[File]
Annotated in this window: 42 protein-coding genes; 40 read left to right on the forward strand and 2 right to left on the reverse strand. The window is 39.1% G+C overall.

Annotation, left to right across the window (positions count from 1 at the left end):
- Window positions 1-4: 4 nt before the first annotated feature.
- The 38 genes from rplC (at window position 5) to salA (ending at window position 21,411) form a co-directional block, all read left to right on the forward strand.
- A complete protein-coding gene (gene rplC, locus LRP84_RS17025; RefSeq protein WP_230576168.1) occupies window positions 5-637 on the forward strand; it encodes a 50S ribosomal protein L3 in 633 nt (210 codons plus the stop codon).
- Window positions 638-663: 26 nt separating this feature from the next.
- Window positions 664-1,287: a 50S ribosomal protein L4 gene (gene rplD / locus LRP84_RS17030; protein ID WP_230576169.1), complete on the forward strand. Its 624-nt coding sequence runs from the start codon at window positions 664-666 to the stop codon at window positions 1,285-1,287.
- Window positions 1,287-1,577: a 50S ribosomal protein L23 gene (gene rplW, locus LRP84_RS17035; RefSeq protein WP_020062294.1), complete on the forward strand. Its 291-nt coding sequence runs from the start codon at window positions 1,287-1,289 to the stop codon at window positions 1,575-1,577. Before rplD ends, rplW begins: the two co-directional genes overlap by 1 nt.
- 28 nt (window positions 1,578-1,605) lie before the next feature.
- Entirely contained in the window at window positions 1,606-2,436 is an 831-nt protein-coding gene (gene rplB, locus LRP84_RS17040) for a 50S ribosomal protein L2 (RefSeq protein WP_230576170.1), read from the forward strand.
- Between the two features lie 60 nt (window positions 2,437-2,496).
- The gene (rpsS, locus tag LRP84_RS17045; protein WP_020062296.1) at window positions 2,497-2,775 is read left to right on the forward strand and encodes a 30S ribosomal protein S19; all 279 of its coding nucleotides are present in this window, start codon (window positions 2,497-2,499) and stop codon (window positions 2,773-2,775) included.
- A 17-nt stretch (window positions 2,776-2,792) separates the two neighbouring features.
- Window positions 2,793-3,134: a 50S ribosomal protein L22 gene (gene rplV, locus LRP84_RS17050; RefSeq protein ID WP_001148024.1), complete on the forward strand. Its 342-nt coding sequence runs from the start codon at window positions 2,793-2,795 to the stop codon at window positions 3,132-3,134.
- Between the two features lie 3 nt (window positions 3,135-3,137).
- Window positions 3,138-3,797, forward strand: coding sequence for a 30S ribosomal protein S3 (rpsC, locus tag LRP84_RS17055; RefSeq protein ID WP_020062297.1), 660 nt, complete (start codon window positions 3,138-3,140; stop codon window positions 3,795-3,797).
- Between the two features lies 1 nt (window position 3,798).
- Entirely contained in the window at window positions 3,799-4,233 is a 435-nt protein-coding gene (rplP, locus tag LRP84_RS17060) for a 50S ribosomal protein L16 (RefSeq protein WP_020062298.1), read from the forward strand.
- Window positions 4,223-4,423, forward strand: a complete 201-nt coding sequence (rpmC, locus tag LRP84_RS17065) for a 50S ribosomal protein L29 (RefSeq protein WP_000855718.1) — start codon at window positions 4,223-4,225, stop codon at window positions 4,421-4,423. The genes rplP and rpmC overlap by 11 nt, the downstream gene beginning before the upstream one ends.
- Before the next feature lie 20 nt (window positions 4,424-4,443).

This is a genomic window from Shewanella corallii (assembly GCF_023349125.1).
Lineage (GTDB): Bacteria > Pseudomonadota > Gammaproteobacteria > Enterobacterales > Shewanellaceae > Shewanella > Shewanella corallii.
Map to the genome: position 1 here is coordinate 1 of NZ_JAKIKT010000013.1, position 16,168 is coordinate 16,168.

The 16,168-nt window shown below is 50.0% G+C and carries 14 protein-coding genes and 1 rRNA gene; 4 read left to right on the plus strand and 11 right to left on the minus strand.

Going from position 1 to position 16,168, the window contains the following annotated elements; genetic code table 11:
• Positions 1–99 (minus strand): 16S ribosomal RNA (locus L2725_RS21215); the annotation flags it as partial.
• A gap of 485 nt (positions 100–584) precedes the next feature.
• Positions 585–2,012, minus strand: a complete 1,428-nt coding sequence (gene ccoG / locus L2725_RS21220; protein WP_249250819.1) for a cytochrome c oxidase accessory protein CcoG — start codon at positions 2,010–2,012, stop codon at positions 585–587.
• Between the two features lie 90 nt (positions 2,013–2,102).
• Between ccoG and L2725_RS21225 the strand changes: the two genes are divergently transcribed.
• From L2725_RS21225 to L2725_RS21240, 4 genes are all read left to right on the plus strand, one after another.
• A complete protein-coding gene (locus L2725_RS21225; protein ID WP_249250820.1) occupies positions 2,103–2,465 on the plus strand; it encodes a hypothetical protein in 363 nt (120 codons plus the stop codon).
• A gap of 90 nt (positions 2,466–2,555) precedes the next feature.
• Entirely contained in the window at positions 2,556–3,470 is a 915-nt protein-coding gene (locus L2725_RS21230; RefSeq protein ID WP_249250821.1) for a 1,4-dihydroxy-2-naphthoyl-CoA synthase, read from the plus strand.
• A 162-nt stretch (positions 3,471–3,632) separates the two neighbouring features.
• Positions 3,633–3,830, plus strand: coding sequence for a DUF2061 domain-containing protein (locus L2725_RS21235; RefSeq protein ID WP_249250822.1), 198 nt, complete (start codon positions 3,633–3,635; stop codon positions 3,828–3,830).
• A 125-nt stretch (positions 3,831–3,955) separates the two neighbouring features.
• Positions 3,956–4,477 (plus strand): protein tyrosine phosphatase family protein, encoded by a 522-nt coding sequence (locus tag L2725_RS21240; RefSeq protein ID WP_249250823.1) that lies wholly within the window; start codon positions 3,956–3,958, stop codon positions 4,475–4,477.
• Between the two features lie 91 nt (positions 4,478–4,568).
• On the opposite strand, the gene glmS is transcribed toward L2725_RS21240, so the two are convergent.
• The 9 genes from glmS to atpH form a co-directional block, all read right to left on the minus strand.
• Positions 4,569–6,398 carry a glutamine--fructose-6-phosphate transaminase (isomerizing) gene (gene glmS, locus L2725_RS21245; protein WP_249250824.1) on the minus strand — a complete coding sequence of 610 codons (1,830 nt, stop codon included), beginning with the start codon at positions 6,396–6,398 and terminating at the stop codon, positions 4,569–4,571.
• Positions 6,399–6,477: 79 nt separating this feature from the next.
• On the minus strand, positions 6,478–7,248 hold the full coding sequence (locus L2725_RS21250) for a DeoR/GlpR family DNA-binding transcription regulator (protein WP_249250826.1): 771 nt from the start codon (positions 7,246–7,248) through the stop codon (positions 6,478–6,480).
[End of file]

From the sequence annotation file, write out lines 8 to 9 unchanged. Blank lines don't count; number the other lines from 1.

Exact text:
- Window positions 1,287-1,577: a 50S ribosomal protein L23 gene (gene rplW, locus LRP84_RS17035; RefSeq protein WP_020062294.1), complete on the forward strand. Its 291-nt coding sequence runs from the start codon at window positions 1,287-1,289 to the stop codon at window positions 1,575-1,577. Before rplD ends, rplW begins: the two co-directional genes overlap by 1 nt.
- 28 nt (window positions 1,578-1,605) lie before the next feature.